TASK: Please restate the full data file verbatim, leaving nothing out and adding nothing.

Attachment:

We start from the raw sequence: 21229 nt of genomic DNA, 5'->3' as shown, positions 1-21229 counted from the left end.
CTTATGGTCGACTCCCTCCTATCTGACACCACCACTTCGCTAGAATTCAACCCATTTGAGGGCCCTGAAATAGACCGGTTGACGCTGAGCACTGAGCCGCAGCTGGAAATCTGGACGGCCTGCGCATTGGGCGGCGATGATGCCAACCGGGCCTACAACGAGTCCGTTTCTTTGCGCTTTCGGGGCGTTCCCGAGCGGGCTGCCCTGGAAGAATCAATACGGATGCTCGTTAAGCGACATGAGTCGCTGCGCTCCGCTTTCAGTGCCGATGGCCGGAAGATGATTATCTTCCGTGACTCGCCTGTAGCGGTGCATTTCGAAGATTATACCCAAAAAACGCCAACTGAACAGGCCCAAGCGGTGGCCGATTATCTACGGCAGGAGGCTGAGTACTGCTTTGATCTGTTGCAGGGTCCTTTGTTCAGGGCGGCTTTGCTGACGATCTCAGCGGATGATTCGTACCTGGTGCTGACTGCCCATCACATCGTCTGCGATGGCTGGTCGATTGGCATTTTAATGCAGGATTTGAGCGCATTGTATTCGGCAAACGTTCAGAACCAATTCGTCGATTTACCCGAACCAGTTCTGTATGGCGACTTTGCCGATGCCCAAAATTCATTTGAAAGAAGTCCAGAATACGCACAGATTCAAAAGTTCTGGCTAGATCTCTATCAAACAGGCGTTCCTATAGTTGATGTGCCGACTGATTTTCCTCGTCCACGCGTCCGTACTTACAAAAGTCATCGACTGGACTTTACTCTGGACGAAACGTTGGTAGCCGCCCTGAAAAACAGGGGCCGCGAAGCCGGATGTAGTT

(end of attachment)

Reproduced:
We start from the raw sequence: 21229 nt of genomic DNA, 5'->3' as shown, positions 1-21229 counted from the left end.
CTTATGGTCGACTCCCTCCTATCTGACACCACCACTTCGCTAGAATTCAACCCATTTGAGGGCCCTGAAATAGACCGGTTGACGCTGAGCACTGAGCCGCAGCTGGAAATCTGGACGGCCTGCGCATTGGGCGGCGATGATGCCAACCGGGCCTACAACGAGTCCGTTTCTTTGCGCTTTCGGGGCGTTCCCGAGCGGGCTGCCCTGGAAGAATCAATACGGATGCTCGTTAAGCGACATGAGTCGCTGCGCTCCGCTTTCAGTGCCGATGGCCGGAAGATGATTATCTTCCGTGACTCGCCTGTAGCGGTGCATTTCGAAGATTATACCCAAAAAACGCCAACTGAACAGGCCCAAGCGGTGGCCGATTATCTACGGCAGGAGGCTGAGTACTGCTTTGATCTGTTGCAGGGTCCTTTGTTCAGGGCGGCTTTGCTGACGATCTCAGCGGATGATTCGTACCTGGTGCTGACTGCCCATCACATCGTCTGCGATGGCTGGTCGATTGGCATTTTAATGCAGGATTTGAGCGCATTGTATTCGGCAAACGTTCAGAACCAATTCGTCGATTTACCCGAACCAGTTCTGTATGGCGACTTTGCCGATGCCCAAAATTCATTTGAAAGAAGTCCAGAATACGCACAGATTCAAAAGTTCTGGCTAGATCTCTATCAAACAGGCGTTCCTATAGTTGATGTGCCGACTGATTTTCCTCGTCCACGCGTCCGTACTTACAAAAGTCATCGACTGGACTTTACTCTGGACGAAACGTTGGTAGCCGCCCTGAAAAACAGGGGCCGCGAAGCCGGATGTAGTT